2. Making time for us.  When Drake was diagnosed with autism over three years ago our lives changed dramatically. I quit my job and spent the majority of my time on the road getting Drake to and from therapy.  It was so different for us, but necessary. That very summer we started a new nighttime tradition.  At night, after Drake was asleep, we made time for us.  Was I exhausted?  More than you can imagine.  However, that 'us' time was more important than sleep.  We watched TV, sat on our porch, or played a card game/board game. Three years later, we still do this 3-4 nights a week.  Of course now we are lazy and generally just watch TV, but it's still OUR time.  We laugh, we talk, and we just enjoy one another.  I would also like to add the importance of intimacy. We make time for it.  It's a must in our marriage and important to keep those fires burning. Allen flirts with me now more than he did in high school and it makes me feel like the most beautiful woman in the world. He spoils me rotten and honestly treats me like a queen.  This man cooks, cleans, washes dishes, vacuums floors, and co-parents like a boss. When he has Drake, he isn't a babysitter...he is a parent.  Sexy, right?  I'm one blessed lady. Sometimes I feel so unworthy of such a man.  I can be hard to love.  I'm ill-tempered and on edge many days, but he knows how to make me laugh. He  knows that my stress level is high, that I'm exhausted and somehow he has learned how to love me in spite of my bad attitude. He gets me and loves me anyway. 

3. Find a babysitter. I know, I know...easier said than done.  Listen, it took us over two years to find someone.  About once a month we get away for just one night. By the way babe, if you're reading this..we are past due.  That may not seem like much, but it is the world to us.  An old college friend of mine is our babysitter (another one of those "that was God" moments).  Don't get me wrong, I was absolutely terrified the first night we left Drake.  It took lots of preparation and 52 pages of notes, but we did it. Drake absolutely loves it, but it's not possible that he loves it more than we do.  It's our one night to eat a nice dinner and just relax.  Sometimes we watch a movie, but mostly we find a place with a balcony..we sit on it, listen to music, and relax.   It's the most amazing thing in the world. We still are not ready to venture out and get away more than one night, but I think that is definitly something that is in our future plans.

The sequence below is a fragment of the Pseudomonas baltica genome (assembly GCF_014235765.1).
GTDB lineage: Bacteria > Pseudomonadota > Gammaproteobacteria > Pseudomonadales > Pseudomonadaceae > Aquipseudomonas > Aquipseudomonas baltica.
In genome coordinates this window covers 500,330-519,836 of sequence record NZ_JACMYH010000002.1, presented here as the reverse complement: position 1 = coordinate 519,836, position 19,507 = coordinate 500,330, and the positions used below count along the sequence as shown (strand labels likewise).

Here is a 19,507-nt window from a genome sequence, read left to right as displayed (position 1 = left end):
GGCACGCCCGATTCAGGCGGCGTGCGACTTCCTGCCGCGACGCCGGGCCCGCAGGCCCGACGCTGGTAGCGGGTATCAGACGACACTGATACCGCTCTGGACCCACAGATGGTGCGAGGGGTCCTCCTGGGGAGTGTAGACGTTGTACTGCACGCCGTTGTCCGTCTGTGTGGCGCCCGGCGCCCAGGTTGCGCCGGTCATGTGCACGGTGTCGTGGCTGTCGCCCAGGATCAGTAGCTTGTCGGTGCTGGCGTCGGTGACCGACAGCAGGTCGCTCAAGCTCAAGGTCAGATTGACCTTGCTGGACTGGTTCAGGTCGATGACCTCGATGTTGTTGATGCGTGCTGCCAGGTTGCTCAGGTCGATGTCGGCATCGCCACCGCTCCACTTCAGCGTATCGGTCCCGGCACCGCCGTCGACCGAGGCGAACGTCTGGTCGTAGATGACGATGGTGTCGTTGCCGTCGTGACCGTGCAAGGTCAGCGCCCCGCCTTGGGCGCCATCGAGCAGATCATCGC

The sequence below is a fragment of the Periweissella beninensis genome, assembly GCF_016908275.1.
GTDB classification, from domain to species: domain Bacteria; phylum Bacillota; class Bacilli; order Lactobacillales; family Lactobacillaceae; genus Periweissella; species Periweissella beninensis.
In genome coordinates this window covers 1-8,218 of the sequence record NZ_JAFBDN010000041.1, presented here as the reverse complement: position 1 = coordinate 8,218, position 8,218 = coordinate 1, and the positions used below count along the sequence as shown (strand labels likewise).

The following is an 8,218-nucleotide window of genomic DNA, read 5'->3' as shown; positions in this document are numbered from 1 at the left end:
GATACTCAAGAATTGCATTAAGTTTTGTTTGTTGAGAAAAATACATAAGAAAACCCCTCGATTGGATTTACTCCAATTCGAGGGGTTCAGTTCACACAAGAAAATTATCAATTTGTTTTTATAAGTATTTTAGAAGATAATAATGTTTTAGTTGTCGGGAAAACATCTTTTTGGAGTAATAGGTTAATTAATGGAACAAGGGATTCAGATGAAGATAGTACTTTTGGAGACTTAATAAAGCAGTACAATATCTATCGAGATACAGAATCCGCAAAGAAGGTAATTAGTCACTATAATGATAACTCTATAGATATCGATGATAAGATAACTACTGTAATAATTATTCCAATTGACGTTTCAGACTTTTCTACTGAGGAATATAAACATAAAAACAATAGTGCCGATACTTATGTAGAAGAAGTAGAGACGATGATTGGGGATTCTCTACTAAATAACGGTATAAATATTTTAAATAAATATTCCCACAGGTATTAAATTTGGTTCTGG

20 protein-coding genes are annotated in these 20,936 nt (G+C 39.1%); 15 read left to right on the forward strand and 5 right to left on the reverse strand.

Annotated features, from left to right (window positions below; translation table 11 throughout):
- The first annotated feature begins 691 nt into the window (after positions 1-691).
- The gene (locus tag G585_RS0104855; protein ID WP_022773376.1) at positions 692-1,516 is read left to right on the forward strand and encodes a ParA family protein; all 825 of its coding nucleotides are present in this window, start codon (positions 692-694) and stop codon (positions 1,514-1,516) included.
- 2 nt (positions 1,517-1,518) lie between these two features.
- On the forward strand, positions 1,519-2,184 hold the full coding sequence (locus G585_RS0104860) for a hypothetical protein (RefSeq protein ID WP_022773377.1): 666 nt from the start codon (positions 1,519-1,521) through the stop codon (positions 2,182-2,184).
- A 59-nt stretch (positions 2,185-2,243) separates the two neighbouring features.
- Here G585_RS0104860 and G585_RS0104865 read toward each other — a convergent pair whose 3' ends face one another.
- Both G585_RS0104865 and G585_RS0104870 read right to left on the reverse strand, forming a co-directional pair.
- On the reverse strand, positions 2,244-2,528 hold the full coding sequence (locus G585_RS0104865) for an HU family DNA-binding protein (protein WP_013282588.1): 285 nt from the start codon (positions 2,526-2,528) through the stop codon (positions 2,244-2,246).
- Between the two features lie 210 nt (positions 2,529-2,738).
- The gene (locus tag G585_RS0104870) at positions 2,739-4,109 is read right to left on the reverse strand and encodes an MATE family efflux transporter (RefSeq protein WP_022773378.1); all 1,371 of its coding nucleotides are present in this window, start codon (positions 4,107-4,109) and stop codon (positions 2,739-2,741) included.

Our love has never been easy, but it's ours. Long ago, because of tragedy, Jesus, and just good ole love...we became an amazing team. I can't imagine doing life with anyone else.  Marriage takes commitment. You must be committed to doing whatever it takes to make it work....and it takes both people working toward that common goal. It's more than words, it's many, many actions over  and over that shows the other person that you're in this for the long haul.  Nothing about life is easy, and having  children with special needs puts so much pressure on an already strained and busy life.  However, it's doable. We are doing it each and every day.  If I could offer advice it would be to make love fun again. Flirt with your spouse, have romantic dinners (even if it's just at home), make your spouse feel important, encourage them, champion them, support them, and be present(perhaps the most important).  



 Love is patient, love is kind and is not jealous; love does not brag and is not arrogant, does not act unbecomingly; it does not seek its own, is not provoked, does not take into account a wrong suffered, does not rejoice in unrighteousness, but rejoices with the truth; bears all things, believes all things, hopes all things, endures all things. 1Corinthians 13:4-8



Wednesday, July 26, 2017

Kindergarten Social Story For Teachers



A Social Story About Drake










GETTING TO KNOW ME



How Autism Affects Me:
  •  I am non-verbal.  This simply means I have not found my voice. I understand most of what is said to me, as long as you don’t use too many words.  I communicate quite well by other means.  Hand leading, sign language, persistence, and my  AAC communication device (it’s like my thoughts in an iPad. How cool is that?) I have something called, Apraxia of speech.  This means that my brain and mouth have not made the connection needed for spoken language.